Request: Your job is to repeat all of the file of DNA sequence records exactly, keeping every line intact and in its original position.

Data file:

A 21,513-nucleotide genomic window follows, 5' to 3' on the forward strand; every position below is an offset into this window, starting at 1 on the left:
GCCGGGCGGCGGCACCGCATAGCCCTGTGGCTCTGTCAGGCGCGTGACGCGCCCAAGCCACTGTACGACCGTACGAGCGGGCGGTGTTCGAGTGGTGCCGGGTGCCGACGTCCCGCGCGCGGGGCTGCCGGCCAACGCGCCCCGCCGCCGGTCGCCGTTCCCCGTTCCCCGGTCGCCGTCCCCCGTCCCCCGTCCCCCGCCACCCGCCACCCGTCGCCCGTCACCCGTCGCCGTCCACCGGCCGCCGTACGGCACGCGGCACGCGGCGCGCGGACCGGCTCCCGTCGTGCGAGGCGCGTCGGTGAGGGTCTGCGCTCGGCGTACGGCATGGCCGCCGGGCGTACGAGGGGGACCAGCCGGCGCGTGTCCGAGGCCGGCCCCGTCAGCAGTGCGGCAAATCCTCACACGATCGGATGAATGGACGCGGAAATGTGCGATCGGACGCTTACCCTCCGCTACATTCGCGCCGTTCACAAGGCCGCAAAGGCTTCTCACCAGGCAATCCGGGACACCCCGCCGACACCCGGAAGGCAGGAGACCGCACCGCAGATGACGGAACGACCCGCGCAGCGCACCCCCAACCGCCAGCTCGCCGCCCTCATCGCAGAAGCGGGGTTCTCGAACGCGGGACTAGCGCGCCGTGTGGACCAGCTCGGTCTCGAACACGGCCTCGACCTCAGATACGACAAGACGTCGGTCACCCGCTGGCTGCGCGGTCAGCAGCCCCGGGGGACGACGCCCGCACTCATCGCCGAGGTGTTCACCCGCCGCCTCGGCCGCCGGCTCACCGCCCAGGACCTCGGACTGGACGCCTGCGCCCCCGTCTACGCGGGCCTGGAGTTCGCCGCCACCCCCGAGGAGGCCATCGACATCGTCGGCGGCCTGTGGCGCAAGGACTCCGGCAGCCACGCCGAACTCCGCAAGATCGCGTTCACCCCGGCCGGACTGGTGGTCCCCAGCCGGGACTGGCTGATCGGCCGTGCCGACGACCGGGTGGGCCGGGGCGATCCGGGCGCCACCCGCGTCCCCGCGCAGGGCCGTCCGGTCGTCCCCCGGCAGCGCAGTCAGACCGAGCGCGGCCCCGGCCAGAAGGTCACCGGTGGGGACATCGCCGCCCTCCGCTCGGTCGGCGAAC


A 21,513-nucleotide genomic window follows, 5' to 3' on the forward strand; every position below is an offset into this window, starting at 1 on the left:
GCCGGGCGGCGGCACCGCATAGCCCTGTGGCTCTGTCAGGCGCGTGACGCGCCCAAGCCACTGTACGACCGTACGAGCGGGCGGTGTTCGAGTGGTGCCGGGTGCCGACGTCCCGCGCGCGGGGCTGCCGGCCAACGCGCCCCGCCGCCGGTCGCCGTTCCCCGTTCCCCGGTCGCCGTCCCCCGTCCCCCGTCCCCCGCCACCCGCCACCCGTCGCCCGTCACCCGTCGCCGTCCACCGGCCGCCGTACGGCACGCGGCACGCGGCGCGCGGACCGGCTCCCGTCGTGCGAGGCGCGTCGGTGAGGGTCTGCGCTCGGCGTACGGCATGGCCGCCGGGCGTACGAGGGGGACCAGCCGGCGCGTGTCCGAGGCCGGCCCCGTCAGCAGTGCGGCAAATCCTCACACGATCGGATGAATGGACGCGGAAATGTGCGATCGGACGCTTACCCTCCGCTACATTCGCGCCGTTCACAAGGCCGCAAAGGCTTCTCACCAGGCAATCCGGGACACCCCGCCGACACCCGGAAGGCAGGAGACCGCACCGCAGATGACGGAACGACCCGCGCAGCGCACCCCCAACCGCCAGCTCGCCGCCCTCATCGCAGAAGCGGGGTTCTCGAACGCGGGACTAGCGCGCCGTGTGGACCAGCTCGGTCTCGAACACGGCCTCGACCTCAGATACGACAAGACGTCGGTCACCCGCTGGCTGCGCGGTCAGCAGCCCCGGGGGACGACGCCCGCACTCATCGCCGAGGTGTTCACCCGCCGCCTCGGCCGCCGGCTCACCGCCCAGGACCTCGGACTGGACGCCTGCGCCCCCGTCTACGCGGGCCTGGAGTTCGCCGCCACCCCCGAGGAGGCCATCGACATCGTCGGCGGCCTGTGGCGCAAGGACTCCGGCAGCCACGCCGAACTCCGCAAGATCGCGTTCACCCCGGCCGGACTGGTGGTCCCCAGCCGGGACTGGCTGATCGGCCGTGCCGACGACCGGGTGGGCCGGGGCGATCCGGGCGCCACCCGCGTCCCCGCGCAGGGCCGTCCGGTCGTCCCCCGGCAGCGCAGTCAGACCGAGCGCGGCCCCGGCCAGAAGGTCACCGGTGGGGACATCGCCGCCCTCCGCTCGGTCGGCGAAC